It’s a common pattern in EDA applications to have a Qt-based GUI along with a Tcl shell for scripting and for access to the deeper functionality of the tool. Often the GUI is used for viewing results and debugging, then once a reasonable design flow is established, the GUI is disabled and the tool is run in batch mode via a script. Although as a scripting language Tcl is showing its age, its entrenched position among chip designers means it’s unlikely to go away soon and we will likely continue to see this combination. As a result it’s worthwhile to consider how Tcl and Qt interact.
In interactive applications of this type you often want users to be able to switch between the terminal (which may be the shell from which they launched the tool, or a command window embedded in your application) and the GUI, while using only a single thread. Unfortunately both Qt and Tcl normally run their own “event loops” - that is to say, a typical main program looks like this:
do_some_setup; // user adds hooks here run_main_loop; // execute commands, process events, etc. for duration of process return 0;
So it seems you have to pick one library or the other to “own” the main loop of your program. Fortunately both Tcl and Qt are cooperative, and supply functions you can call to let them process any pending events. So you can make your own event loop that calls those functions, and get the desired interactivity. I tested this using the Qt “animated tiles” demo (in main.cpp):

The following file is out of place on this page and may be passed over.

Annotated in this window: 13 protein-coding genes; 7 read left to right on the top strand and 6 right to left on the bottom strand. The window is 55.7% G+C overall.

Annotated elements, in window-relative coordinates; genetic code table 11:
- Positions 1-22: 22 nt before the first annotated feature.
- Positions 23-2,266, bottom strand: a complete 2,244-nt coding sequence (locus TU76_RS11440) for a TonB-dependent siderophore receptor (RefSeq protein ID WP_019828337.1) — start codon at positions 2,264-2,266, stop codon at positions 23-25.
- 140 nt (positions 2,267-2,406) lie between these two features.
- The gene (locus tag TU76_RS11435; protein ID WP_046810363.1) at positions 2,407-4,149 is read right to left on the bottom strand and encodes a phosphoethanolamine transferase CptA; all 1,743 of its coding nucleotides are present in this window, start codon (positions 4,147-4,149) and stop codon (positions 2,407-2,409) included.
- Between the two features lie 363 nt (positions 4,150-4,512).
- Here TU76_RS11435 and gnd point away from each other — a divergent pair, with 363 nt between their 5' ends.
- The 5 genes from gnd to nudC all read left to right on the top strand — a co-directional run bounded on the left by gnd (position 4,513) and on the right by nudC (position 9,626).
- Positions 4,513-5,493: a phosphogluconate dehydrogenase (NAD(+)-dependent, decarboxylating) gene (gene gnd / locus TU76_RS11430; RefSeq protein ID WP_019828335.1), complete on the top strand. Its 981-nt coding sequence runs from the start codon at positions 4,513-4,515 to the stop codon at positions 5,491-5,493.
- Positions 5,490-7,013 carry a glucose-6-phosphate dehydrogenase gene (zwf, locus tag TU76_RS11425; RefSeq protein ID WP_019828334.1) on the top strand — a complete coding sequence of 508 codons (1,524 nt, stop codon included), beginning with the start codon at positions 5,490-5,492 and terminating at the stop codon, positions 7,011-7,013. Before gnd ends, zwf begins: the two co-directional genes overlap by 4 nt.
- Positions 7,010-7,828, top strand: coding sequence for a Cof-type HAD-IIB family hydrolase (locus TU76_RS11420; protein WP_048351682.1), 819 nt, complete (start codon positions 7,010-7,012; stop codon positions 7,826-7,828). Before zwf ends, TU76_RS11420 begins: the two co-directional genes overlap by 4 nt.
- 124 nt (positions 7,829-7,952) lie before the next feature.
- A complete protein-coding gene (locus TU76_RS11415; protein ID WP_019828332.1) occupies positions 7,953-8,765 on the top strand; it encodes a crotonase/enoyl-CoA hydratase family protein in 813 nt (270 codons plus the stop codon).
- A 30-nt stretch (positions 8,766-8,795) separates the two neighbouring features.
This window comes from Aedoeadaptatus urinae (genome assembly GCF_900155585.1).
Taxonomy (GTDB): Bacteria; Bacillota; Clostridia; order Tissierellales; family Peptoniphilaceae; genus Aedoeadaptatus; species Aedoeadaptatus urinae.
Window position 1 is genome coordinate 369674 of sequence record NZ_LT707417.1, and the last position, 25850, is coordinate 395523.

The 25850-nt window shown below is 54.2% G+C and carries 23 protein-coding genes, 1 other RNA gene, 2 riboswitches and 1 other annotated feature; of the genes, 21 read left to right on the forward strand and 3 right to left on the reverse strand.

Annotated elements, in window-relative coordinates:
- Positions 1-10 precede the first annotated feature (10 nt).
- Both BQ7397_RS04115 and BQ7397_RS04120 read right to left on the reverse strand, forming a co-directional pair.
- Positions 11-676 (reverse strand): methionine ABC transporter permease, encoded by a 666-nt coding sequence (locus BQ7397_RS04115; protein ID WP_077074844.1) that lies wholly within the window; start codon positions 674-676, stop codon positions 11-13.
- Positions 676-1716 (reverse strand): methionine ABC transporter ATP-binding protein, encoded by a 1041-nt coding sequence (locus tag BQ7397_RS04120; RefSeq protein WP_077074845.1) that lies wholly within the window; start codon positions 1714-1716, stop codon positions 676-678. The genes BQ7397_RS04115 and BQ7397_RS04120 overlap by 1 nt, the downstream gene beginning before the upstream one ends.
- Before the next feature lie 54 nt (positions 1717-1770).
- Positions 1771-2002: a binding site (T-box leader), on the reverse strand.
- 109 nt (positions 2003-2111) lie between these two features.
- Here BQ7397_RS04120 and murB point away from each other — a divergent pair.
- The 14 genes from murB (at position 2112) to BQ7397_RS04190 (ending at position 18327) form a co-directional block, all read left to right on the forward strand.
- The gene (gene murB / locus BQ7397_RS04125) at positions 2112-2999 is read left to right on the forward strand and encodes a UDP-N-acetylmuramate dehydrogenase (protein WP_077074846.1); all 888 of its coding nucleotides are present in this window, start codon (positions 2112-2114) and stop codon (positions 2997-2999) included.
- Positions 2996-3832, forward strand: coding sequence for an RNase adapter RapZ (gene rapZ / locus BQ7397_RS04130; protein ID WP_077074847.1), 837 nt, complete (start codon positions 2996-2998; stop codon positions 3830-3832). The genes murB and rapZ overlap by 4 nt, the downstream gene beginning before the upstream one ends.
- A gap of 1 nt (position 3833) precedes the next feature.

With this approach we now have smooth interactivity between the shell from which this demo was launched and the GUI. But wait, what’s that fan sound? Why is my lap getting warm? Oh right… this is a polling loop, and it never sleeps. We are constantly checking with Qt and Tcl to see if they need to process anything. Maybe what we can do is put a small sleep in between each iteration:
OK, that’s a bit better. “top” is no longer showing anything particularly bad and I can’t hear the fan anymore. Unfortunately the animation no longer looks smooth - probably because it’s doing all its work in 10 bursts each second, instead of spread out appropriately.
At this point I remember that underneath the hood, neither Qt nor Tcl does polling in their own event loops. Instead, they register what they’re interested in and let the operating system wake them up when something happens. In Unix this happens through the select() system call. What I really need to do is have Qt and Tcl work with each other so they can both go to sleep and wait for events of interest to either one of them, then dispatch appropriately.
After a look at the documentation I find that Tcl has had support for event loop integration going back to Motif. Tcl only requires that you supply a Notifier, which is just a struct of function pointers that provide an API for Tcl to register its interest in particular file descriptors, and to register for timer callbacks. The example I followed is here. On the implementation side, Qt provides a nice API for monitoring activity on file descriptors through the QSocketNotifier class; anytime something of interest happens Qt emits a signal that we can listen for and pass on to Tcl. The resulting code is here, and the main program from above now looks like:
Now the animation is smooth, the shell is responsive, and the CPU load is reasonable. Success!